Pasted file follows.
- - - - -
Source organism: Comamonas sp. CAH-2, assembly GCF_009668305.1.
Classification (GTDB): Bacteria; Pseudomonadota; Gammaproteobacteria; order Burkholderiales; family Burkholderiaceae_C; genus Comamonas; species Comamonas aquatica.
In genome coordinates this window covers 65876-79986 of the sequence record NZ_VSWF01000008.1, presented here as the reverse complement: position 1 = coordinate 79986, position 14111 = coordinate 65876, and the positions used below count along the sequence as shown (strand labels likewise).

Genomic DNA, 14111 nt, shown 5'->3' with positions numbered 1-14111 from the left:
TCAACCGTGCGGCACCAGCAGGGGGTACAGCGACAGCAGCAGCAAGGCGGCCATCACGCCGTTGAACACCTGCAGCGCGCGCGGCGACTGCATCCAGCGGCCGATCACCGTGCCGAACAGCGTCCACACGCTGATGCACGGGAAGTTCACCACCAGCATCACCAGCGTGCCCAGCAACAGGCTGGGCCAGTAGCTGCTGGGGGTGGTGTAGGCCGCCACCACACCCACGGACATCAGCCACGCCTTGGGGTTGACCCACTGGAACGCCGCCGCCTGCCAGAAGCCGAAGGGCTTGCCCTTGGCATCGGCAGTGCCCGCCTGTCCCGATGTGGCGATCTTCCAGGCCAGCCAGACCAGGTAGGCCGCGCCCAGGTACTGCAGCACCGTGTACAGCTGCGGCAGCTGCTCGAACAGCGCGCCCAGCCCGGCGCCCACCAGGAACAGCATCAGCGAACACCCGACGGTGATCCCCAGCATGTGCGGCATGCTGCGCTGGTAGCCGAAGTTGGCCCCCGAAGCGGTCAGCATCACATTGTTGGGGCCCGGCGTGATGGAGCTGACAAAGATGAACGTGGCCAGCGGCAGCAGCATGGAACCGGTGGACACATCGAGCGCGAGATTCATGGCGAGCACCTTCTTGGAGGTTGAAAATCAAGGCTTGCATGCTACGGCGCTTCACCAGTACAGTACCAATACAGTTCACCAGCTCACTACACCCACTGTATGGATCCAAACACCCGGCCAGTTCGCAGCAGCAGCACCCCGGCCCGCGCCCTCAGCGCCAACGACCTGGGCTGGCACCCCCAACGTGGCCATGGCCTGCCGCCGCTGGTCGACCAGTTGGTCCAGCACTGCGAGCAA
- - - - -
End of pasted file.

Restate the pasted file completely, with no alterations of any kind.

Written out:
Source organism: Comamonas sp. CAH-2, assembly GCF_009668305.1.
Classification (GTDB): Bacteria; Pseudomonadota; Gammaproteobacteria; order Burkholderiales; family Burkholderiaceae_C; genus Comamonas; species Comamonas aquatica.
In genome coordinates this window covers 65876-79986 of the sequence record NZ_VSWF01000008.1, presented here as the reverse complement: position 1 = coordinate 79986, position 14111 = coordinate 65876, and the positions used below count along the sequence as shown (strand labels likewise).

Genomic DNA, 14111 nt, shown 5'->3' with positions numbered 1-14111 from the left:
TCAACCGTGCGGCACCAGCAGGGGGTACAGCGACAGCAGCAGCAAGGCGGCCATCACGCCGTTGAACACCTGCAGCGCGCGCGGCGACTGCATCCAGCGGCCGATCACCGTGCCGAACAGCGTCCACACGCTGATGCACGGGAAGTTCACCACCAGCATCACCAGCGTGCCCAGCAACAGGCTGGGCCAGTAGCTGCTGGGGGTGGTGTAGGCCGCCACCACACCCACGGACATCAGCCACGCCTTGGGGTTGACCCACTGGAACGCCGCCGCCTGCCAGAAGCCGAAGGGCTTGCCCTTGGCATCGGCAGTGCCCGCCTGTCCCGATGTGGCGATCTTCCAGGCCAGCCAGACCAGGTAGGCCGCGCCCAGGTACTGCAGCACCGTGTACAGCTGCGGCAGCTGCTCGAACAGCGCGCCCAGCCCGGCGCCCACCAGGAACAGCATCAGCGAACACCCGACGGTGATCCCCAGCATGTGCGGCATGCTGCGCTGGTAGCCGAAGTTGGCCCCCGAAGCGGTCAGCATCACATTGTTGGGGCCCGGCGTGATGGAGCTGACAAAGATGAACGTGGCCAGCGGCAGCAGCATGGAACCGGTGGACACATCGAGCGCGAGATTCATGGCGAGCACCTTCTTGGAGGTTGAAAATCAAGGCTTGCATGCTACGGCGCTTCACCAGTACAGTACCAATACAGTTCACCAGCTCACTACACCCACTGTATGGATCCAAACACCCGGCCAGTTCGCAGCAGCAGCACCCCGGCCCGCGCCCTCAGCGCCAACGACCTGGGCTGGCACCCCCAACGTGGCCATGGCCTGCCGCCGCTGGTCGACCAGTTGGTCCAGCACTGCGAGCAA